I went to Safeway in Lihue on the afternoon of Aug. 14. I parked about halfway between the store and Petco, and as I walked toward the store, I encountered a young white couple. I mention that they were white as it is germane to what follows.
There were three other people in front of me, all of us walking toward the store. I was the only black person. Again, this is germane to what follows.
The husband was loading groceries from the cart into their rental. The wife was constantly shifting her focus between me and the cart, with this look of near panic on her face. She was not looking at any of the three other people in front of me, she was looking directly at me, then down at the cart as if she was trying to figure out where something was, then back up at me. Multiple times. It was absolutely unmistakable.
Now, I guess it is possible that she saw this person with a beautiful brown color and was worried she hadn’t purchased the sunscreen she needed to try to ward off skin cancer while trying to emulate what comes naturally to some of us. I can understand her concern (not really). It’s possible this is what was going on, but I think all of us people with clear powers of discernment would find this highly unlikely. She was trying to figure out if her purse was secure.
I’ve had enough of this. I recently turned 50. For the past 30 of these years, I have been keenly aware of the level of irrational fear which seems to persist within many white people when they are out in public such that now, I don’t even feel comfortable in my own skin. Be it clutching at their purse, frantically grabbing the shopping cart carrying the purse, men positioning themselves so as to protect their virtuous white female conquest from the onslaught of rabid African sexuality, crossing to the other side of the street to avoid being close to the approaching “black man”… it is easily seen.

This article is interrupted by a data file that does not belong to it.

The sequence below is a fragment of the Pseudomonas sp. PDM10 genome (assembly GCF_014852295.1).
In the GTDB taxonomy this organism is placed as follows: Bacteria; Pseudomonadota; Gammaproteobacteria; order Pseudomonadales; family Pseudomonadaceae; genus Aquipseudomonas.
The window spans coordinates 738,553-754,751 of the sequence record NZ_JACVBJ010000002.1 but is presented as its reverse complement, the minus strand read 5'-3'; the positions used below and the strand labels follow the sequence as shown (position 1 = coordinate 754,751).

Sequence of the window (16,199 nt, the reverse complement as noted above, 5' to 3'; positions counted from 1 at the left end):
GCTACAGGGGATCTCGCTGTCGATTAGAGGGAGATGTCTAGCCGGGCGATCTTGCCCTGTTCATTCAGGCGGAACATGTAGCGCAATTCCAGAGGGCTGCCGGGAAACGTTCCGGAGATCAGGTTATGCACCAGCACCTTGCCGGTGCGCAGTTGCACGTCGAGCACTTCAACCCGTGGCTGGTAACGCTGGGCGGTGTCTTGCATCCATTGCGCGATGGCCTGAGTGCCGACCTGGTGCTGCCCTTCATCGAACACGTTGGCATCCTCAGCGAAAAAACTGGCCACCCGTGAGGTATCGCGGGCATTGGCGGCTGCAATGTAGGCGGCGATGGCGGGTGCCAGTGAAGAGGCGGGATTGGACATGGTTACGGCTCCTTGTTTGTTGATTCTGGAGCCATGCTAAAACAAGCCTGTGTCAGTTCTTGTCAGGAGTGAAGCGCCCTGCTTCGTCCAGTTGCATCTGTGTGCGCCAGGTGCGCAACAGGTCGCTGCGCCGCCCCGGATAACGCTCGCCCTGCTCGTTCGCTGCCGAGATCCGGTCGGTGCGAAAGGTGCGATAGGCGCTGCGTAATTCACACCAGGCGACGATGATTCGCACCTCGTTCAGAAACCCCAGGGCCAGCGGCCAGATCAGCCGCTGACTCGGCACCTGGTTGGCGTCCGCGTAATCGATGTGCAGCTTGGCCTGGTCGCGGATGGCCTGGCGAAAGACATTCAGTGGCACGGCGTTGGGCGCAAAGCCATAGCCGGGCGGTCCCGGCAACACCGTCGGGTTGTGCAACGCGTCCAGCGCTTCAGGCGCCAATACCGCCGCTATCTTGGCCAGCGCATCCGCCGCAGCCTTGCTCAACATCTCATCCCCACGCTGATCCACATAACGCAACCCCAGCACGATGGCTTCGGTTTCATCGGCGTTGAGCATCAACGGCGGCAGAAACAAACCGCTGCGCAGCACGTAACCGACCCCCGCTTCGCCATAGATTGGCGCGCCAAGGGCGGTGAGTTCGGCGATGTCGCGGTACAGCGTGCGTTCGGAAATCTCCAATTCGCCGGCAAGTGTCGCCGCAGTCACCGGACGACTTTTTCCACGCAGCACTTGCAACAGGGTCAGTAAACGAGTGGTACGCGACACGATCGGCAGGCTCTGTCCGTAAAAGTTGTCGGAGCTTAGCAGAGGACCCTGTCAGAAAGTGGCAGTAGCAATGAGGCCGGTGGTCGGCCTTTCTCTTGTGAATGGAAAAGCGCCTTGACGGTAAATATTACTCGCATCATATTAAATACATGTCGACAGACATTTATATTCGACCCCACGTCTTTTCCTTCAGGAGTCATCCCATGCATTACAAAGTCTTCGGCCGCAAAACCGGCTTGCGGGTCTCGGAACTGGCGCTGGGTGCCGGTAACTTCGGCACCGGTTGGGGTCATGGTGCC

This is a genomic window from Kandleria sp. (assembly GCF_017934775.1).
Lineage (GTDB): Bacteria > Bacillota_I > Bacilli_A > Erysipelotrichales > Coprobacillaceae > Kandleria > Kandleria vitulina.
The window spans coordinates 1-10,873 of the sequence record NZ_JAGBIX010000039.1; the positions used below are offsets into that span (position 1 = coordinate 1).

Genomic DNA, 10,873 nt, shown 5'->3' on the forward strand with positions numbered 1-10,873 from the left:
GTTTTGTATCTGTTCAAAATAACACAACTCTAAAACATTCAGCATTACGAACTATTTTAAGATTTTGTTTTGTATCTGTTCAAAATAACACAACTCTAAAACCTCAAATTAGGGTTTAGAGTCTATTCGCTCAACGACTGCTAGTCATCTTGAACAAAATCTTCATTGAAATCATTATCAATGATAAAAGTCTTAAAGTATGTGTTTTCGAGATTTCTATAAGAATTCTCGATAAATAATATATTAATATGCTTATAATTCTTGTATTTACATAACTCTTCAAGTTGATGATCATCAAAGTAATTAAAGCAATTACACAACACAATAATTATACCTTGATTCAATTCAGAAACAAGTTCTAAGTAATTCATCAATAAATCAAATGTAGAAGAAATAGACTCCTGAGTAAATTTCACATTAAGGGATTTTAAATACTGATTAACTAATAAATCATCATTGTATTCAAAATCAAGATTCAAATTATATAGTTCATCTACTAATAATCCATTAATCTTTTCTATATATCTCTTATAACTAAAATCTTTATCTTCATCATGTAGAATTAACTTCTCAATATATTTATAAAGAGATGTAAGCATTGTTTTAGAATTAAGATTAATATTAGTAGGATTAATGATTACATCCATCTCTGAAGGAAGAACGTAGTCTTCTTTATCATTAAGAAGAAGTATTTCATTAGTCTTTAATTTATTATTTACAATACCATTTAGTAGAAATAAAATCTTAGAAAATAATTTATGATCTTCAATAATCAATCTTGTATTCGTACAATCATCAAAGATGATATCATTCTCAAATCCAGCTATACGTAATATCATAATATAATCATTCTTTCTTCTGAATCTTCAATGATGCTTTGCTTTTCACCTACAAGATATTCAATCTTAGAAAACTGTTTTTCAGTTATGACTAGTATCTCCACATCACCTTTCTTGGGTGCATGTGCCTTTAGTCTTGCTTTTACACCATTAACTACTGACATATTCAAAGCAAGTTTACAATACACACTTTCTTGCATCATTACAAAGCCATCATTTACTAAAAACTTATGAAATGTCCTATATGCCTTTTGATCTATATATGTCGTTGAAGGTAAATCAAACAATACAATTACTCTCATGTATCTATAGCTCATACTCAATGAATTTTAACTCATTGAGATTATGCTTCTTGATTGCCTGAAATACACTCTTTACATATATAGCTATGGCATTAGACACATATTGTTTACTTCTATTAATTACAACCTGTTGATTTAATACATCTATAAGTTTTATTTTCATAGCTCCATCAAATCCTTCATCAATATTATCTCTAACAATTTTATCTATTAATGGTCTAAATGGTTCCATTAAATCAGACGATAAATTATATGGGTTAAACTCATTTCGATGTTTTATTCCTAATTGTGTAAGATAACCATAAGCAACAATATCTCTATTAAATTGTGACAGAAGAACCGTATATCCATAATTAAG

Even when I was a student at MIT, wearing MIT insignia with “MIT” emblazoned across my chest, carrying a ton of technical books, this irrational fear was always on display. My non-black fraternity brothers didn’t believe those of us who said we experienced this on a daily basis, so we had to prove it to them by having them walk several feet behind us to observe it for themselves.
There is nothing a black person can do in this society to be free of this nonsense … not even become president of the United States.
If you are so afraid of brown people that they can’t even walk nearby without you thinking they are going to do you harm, you need to barricade yourself in your home. I am tired of being made to feel as if I am a threat to society simply for being and having the audacity to think I can walk around. Your fear is irrational and foolish, and it adversely affects the lives of people who honestly want nothing to do with you. I’m tired of feeling uncomfortable walking into a store and trying to navigate through crowded aisles without inadvertently making contact with someone. I’m tired of going out of my way to try to give people wide berth. Get a grip on yourselves, or stay at home!
From this point forward, I will be making it a point to call out these people and embarrass them in public for acting like such fools — common sense doesn’t seem to be part of how these people moderate their behavior, so perhaps public shaming will.
We have seen what irrational behavior can do from the recent events in Charlottesville. It is well past time for everyone to denounce this. It has no place in a civilized society.
I can’t wait to read the comments justifying this kind of irrational white fear.
Michael Mann is a resident of Lihue.